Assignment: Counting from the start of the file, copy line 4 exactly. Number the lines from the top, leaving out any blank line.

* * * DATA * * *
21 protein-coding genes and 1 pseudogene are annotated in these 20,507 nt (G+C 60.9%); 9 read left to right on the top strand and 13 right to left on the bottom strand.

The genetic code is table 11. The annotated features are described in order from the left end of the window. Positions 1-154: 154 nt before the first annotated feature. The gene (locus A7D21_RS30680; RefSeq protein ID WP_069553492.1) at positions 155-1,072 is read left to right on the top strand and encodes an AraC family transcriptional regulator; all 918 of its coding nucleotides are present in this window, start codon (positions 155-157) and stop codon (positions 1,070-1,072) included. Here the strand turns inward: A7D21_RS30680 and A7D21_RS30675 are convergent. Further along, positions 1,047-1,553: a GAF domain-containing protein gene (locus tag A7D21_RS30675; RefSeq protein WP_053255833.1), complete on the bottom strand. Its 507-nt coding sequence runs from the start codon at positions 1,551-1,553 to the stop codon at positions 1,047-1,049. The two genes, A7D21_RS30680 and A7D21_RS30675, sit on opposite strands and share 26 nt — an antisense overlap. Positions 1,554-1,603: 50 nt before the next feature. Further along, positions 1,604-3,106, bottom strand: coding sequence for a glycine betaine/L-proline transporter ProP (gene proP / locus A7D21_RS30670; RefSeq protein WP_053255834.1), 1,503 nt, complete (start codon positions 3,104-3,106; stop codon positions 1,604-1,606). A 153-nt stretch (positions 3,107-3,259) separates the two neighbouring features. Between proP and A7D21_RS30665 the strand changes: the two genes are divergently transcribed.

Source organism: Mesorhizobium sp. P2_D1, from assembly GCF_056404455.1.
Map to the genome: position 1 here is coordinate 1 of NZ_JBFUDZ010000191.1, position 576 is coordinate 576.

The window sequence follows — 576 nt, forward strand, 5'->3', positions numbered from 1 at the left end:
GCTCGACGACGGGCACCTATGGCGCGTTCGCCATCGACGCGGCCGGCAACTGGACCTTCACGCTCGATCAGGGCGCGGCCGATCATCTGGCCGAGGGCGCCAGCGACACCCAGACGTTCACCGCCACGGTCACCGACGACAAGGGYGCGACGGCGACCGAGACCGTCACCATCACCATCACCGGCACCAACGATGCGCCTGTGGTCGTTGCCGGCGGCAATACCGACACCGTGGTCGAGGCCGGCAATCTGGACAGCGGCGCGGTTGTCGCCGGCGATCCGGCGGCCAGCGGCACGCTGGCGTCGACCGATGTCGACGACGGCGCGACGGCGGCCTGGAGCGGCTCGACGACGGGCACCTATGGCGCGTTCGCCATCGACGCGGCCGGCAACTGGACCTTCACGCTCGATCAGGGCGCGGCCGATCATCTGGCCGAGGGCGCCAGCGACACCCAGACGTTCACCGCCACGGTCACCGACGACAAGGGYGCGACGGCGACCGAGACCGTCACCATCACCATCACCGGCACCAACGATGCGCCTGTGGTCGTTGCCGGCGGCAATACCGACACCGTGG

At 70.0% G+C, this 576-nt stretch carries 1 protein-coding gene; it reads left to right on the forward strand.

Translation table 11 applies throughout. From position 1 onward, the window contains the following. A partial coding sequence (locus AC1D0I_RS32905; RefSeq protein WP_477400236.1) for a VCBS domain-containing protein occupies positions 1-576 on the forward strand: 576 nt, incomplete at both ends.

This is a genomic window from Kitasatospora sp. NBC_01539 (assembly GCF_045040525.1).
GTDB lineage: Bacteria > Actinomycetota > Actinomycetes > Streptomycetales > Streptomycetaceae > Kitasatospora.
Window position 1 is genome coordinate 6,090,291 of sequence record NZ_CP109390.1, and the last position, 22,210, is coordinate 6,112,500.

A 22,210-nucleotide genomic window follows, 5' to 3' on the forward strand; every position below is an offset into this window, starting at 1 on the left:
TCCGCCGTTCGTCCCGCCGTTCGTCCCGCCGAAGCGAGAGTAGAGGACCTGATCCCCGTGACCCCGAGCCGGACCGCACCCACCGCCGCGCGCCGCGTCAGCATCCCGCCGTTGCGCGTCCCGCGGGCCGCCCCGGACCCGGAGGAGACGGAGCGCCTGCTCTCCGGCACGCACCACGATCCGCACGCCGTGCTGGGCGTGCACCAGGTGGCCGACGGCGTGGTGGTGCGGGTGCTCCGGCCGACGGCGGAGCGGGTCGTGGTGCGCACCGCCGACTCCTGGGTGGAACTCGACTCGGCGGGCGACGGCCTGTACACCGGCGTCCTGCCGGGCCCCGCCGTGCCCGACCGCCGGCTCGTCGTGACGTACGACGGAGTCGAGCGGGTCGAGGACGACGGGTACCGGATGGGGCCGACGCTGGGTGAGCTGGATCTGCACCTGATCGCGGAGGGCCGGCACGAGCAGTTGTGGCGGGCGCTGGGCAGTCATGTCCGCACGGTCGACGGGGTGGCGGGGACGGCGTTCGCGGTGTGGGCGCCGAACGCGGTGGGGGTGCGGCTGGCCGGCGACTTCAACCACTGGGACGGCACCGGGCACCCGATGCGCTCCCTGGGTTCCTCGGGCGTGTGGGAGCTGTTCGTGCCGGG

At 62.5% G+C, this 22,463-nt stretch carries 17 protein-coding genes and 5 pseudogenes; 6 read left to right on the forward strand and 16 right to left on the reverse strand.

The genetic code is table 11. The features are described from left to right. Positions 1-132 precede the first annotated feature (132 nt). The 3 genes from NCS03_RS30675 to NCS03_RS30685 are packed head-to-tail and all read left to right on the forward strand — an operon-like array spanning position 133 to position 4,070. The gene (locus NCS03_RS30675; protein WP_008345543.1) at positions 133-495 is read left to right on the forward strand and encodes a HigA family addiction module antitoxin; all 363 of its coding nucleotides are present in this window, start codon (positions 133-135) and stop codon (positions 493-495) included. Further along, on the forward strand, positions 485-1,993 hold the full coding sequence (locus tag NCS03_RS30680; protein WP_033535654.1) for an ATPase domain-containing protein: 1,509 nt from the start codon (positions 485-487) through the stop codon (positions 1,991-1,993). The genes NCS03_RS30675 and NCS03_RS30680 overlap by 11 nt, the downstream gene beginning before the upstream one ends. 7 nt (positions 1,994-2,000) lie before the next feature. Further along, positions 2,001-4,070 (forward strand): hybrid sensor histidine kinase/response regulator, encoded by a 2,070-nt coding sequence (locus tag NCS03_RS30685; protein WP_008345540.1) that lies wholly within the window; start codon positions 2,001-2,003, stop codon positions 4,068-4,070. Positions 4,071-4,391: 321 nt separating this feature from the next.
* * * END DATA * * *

Map to the genome: position 1 here is coordinate 1 of NZ_JBFUDZ010000191.1, position 576 is coordinate 576.